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April 20th, Civil War Roundtable of Milwaukee. Wisconsin Club, 900 West Wisconsin Ave, Milwaukee, Wisconsin 6pm.

Very nice group of folks turned out in Milwaukee.  Presented a talk focused on my Command Conflicts, Overland Campaign book –  a look at that campaign from the perspective of the V Corps, Army of the Potomac.  Good audience and was well received. Had a chance to chat with quite a few folks before and after the talk – always nice to discuss Civil War with folks like this.  The venue, as you can see, is quite spectacular.


April 21st, 2017. Chicago Civil War Roundtable. CHANGE of VENUE:  The meeting that was to be held at the Holiday Inn, O’Hare, is now scheduled for 7:15 PM at the Holiday Inn North Shore, 5300 Tuohy, Skoke, Ill.  Hope that word gets to all who plan to attend.

Gave the same talk – the Overland Campaign – and once again had it well received.  And had another chance to chat with a group of astute Civil War enthusiasts.  This group does a lot of Civil War battlefield tours – rather hoping we may at some point join them for one or more.  Special thanks to the president of the Chicago Roundtable, Jonathan Sebastian, for getting us where we needed to be, both in Milwaukee and in Chicago.  The Chicago folks have put up the video of my talk there:

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Austin Civil War Round Table – Thursday, November 17, 2016

acwrt_splashColonel Joshua Lawrence Chamberlain of the 20th Maine is one of the most popular and enduring icons of the Civil War. Memorably portrayed in Michael Shaara’s 1974 novel The Killer Angels and the subsequent movie Gettysburg, the leader of his regiment’s magnificent charge on Little Round Top remains an admired figure in North and South alike. While much is known about his military exploits and later success as Bowdoin University president and Governor of Maine, much less is known of the struggles he endured in his personal life. At the center of that life was the love story he shared with his wife of 50 years, Fanny.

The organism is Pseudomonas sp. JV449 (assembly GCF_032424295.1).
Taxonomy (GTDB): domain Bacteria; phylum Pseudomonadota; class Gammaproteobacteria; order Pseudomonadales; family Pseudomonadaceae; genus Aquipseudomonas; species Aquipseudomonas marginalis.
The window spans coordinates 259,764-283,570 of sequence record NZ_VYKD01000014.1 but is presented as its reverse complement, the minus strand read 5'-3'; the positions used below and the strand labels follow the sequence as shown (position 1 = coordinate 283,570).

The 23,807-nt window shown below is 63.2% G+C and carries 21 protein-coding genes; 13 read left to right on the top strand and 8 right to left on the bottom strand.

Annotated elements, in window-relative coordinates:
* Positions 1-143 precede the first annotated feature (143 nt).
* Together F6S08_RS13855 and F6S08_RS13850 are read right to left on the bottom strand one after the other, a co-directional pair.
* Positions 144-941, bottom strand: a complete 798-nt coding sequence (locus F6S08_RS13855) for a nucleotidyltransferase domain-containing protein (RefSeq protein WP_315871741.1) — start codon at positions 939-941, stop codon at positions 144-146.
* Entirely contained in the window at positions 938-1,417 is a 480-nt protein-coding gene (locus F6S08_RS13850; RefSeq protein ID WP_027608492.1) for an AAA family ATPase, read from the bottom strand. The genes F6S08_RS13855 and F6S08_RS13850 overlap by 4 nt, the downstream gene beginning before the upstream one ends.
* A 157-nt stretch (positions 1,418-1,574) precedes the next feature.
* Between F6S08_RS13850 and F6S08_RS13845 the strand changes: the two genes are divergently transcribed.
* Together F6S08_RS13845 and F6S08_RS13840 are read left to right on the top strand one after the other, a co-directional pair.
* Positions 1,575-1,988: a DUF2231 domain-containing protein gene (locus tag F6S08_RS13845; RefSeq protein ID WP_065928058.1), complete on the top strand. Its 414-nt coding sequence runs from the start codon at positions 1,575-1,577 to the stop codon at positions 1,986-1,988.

Characterized by some of Chamberlain’s biographers as a small-minded woman who was resentful of her husband’s fame and unequal to his brilliant intellect, Fanny Chamberlain has not always been judged kindly by history. However, Diane Smith’s extensive research and careful examination of the Chamberlain’s voluminous correspondence over their long marriage reveals a much different woman than the one we thought we knew.

Here to speak with us about this remarkable marriage is acclaimed author Diane Monroe Smith. Diane is a native of Maine and received her degree in Human Development from the University of Maine. A retired social worker, Diane is the author of three Civil War books, including Chamberlain at Petersburg: The Charge at Fort Hell, June 18,1864, Command Conflicts in Grant’s Overland Campaign: Ambition and Animosity in the Army of the Potomac, and Fanny and Joshua: The Enigmatic Lives of Frances Caroline Adams and Joshua Lawrence Chamberlain. Please help us welcome Diane to our Round Table!

A few pix from the Austin CW Roundtable and our Texas trip

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And, in a side trip, we remembered the Alamo: